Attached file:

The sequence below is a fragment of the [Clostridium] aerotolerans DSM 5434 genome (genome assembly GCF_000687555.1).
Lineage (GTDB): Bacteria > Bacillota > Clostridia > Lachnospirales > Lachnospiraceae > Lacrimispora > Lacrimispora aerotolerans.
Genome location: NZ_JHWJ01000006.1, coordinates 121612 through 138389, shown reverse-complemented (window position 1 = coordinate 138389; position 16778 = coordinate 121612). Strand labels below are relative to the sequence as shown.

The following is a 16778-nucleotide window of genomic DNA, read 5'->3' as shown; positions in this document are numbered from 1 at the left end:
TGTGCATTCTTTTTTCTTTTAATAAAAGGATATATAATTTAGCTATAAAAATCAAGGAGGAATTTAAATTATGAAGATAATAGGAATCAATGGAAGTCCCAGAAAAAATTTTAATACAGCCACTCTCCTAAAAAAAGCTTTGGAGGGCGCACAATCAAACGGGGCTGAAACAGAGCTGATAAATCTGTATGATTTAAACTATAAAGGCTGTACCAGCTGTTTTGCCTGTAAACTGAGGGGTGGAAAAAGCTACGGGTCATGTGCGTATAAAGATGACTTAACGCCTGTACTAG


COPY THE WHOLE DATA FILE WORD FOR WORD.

The sequence below is a fragment of the [Clostridium] aerotolerans DSM 5434 genome (genome assembly GCF_000687555.1).
Lineage (GTDB): Bacteria > Bacillota > Clostridia > Lachnospirales > Lachnospiraceae > Lacrimispora > Lacrimispora aerotolerans.
Genome location: NZ_JHWJ01000006.1, coordinates 121612 through 138389, shown reverse-complemented (window position 1 = coordinate 138389; position 16778 = coordinate 121612). Strand labels below are relative to the sequence as shown.

The following is a 16778-nucleotide window of genomic DNA, read 5'->3' as shown; positions in this document are numbered from 1 at the left end:
TGTGCATTCTTTTTTCTTTTAATAAAAGGATATATAATTTAGCTATAAAAATCAAGGAGGAATTTAAATTATGAAGATAATAGGAATCAATGGAAGTCCCAGAAAAAATTTTAATACAGCCACTCTCCTAAAAAAAGCTTTGGAGGGCGCACAATCAAACGGGGCTGAAACAGAGCTGATAAATCTGTATGATTTAAACTATAAAGGCTGTACCAGCTGTTTTGCCTGTAAACTGAGGGGTGGAAAAAGCTACGGGTCATGTGCGTATAAAGATGACTTAACGCCTGTACTAG